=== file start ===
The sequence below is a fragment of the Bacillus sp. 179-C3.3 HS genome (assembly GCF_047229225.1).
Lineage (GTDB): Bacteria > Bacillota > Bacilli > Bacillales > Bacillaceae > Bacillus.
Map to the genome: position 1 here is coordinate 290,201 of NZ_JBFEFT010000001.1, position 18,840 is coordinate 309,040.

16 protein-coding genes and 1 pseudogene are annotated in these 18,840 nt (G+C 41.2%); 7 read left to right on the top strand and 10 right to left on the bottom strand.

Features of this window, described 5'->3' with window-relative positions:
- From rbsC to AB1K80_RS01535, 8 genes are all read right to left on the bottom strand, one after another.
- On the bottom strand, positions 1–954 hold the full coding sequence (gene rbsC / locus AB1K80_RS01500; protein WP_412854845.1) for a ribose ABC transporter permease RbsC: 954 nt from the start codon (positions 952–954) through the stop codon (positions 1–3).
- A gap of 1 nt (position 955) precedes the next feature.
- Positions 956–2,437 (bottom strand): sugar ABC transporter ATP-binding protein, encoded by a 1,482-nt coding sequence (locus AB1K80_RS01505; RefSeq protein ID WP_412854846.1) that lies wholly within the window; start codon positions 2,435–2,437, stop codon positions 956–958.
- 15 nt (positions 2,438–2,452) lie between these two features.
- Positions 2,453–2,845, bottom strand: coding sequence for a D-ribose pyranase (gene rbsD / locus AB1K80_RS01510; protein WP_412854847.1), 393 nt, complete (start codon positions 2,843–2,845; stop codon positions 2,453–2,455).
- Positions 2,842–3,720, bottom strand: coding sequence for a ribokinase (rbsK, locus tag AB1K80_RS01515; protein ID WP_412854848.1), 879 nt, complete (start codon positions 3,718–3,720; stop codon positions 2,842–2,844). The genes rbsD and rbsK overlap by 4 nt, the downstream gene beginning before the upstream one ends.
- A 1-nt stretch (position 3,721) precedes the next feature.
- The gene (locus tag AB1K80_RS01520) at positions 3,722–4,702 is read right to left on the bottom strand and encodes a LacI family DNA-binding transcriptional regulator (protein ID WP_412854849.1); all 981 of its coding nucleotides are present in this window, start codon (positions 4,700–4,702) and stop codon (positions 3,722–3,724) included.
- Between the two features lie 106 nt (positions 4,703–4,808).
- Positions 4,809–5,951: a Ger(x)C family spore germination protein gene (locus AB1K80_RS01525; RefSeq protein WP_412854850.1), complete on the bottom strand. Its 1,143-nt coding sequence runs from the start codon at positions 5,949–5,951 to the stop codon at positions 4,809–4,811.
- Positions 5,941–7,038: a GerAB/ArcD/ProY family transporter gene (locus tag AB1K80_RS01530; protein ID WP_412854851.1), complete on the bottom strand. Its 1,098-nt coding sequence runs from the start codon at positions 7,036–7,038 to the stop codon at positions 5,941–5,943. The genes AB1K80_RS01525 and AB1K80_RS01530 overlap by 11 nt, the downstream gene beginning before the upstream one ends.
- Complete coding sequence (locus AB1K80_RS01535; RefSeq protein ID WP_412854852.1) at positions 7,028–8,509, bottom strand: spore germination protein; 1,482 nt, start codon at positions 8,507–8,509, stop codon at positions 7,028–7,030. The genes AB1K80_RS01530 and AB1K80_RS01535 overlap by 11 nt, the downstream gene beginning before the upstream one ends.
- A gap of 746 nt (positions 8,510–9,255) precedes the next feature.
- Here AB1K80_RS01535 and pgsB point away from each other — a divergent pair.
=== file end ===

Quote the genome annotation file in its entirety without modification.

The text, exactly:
The sequence below is a fragment of the Bacillus sp. 179-C3.3 HS genome (assembly GCF_047229225.1).
Lineage (GTDB): Bacteria > Bacillota > Bacilli > Bacillales > Bacillaceae > Bacillus.
Map to the genome: position 1 here is coordinate 290,201 of NZ_JBFEFT010000001.1, position 18,840 is coordinate 309,040.

16 protein-coding genes and 1 pseudogene are annotated in these 18,840 nt (G+C 41.2%); 7 read left to right on the top strand and 10 right to left on the bottom strand.

Features of this window, described 5'->3' with window-relative positions:
- From rbsC to AB1K80_RS01535, 8 genes are all read right to left on the bottom strand, one after another.
- On the bottom strand, positions 1–954 hold the full coding sequence (gene rbsC / locus AB1K80_RS01500; protein WP_412854845.1) for a ribose ABC transporter permease RbsC: 954 nt from the start codon (positions 952–954) through the stop codon (positions 1–3).
- A gap of 1 nt (position 955) precedes the next feature.
- Positions 956–2,437 (bottom strand): sugar ABC transporter ATP-binding protein, encoded by a 1,482-nt coding sequence (locus AB1K80_RS01505; RefSeq protein ID WP_412854846.1) that lies wholly within the window; start codon positions 2,435–2,437, stop codon positions 956–958.
- 15 nt (positions 2,438–2,452) lie between these two features.
- Positions 2,453–2,845, bottom strand: coding sequence for a D-ribose pyranase (gene rbsD / locus AB1K80_RS01510; protein WP_412854847.1), 393 nt, complete (start codon positions 2,843–2,845; stop codon positions 2,453–2,455).
- Positions 2,842–3,720, bottom strand: coding sequence for a ribokinase (rbsK, locus tag AB1K80_RS01515; protein ID WP_412854848.1), 879 nt, complete (start codon positions 3,718–3,720; stop codon positions 2,842–2,844). The genes rbsD and rbsK overlap by 4 nt, the downstream gene beginning before the upstream one ends.
- A 1-nt stretch (position 3,721) precedes the next feature.
- The gene (locus tag AB1K80_RS01520) at positions 3,722–4,702 is read right to left on the bottom strand and encodes a LacI family DNA-binding transcriptional regulator (protein ID WP_412854849.1); all 981 of its coding nucleotides are present in this window, start codon (positions 4,700–4,702) and stop codon (positions 3,722–3,724) included.
- Between the two features lie 106 nt (positions 4,703–4,808).
- Positions 4,809–5,951: a Ger(x)C family spore germination protein gene (locus AB1K80_RS01525; RefSeq protein WP_412854850.1), complete on the bottom strand. Its 1,143-nt coding sequence runs from the start codon at positions 5,949–5,951 to the stop codon at positions 4,809–4,811.
- Positions 5,941–7,038: a GerAB/ArcD/ProY family transporter gene (locus tag AB1K80_RS01530; protein ID WP_412854851.1), complete on the bottom strand. Its 1,098-nt coding sequence runs from the start codon at positions 7,036–7,038 to the stop codon at positions 5,941–5,943. The genes AB1K80_RS01525 and AB1K80_RS01530 overlap by 11 nt, the downstream gene beginning before the upstream one ends.
- Complete coding sequence (locus AB1K80_RS01535; RefSeq protein ID WP_412854852.1) at positions 7,028–8,509, bottom strand: spore germination protein; 1,482 nt, start codon at positions 8,507–8,509, stop codon at positions 7,028–7,030. The genes AB1K80_RS01530 and AB1K80_RS01535 overlap by 11 nt, the downstream gene beginning before the upstream one ends.
- A gap of 746 nt (positions 8,510–9,255) precedes the next feature.
- Here AB1K80_RS01535 and pgsB point away from each other — a divergent pair.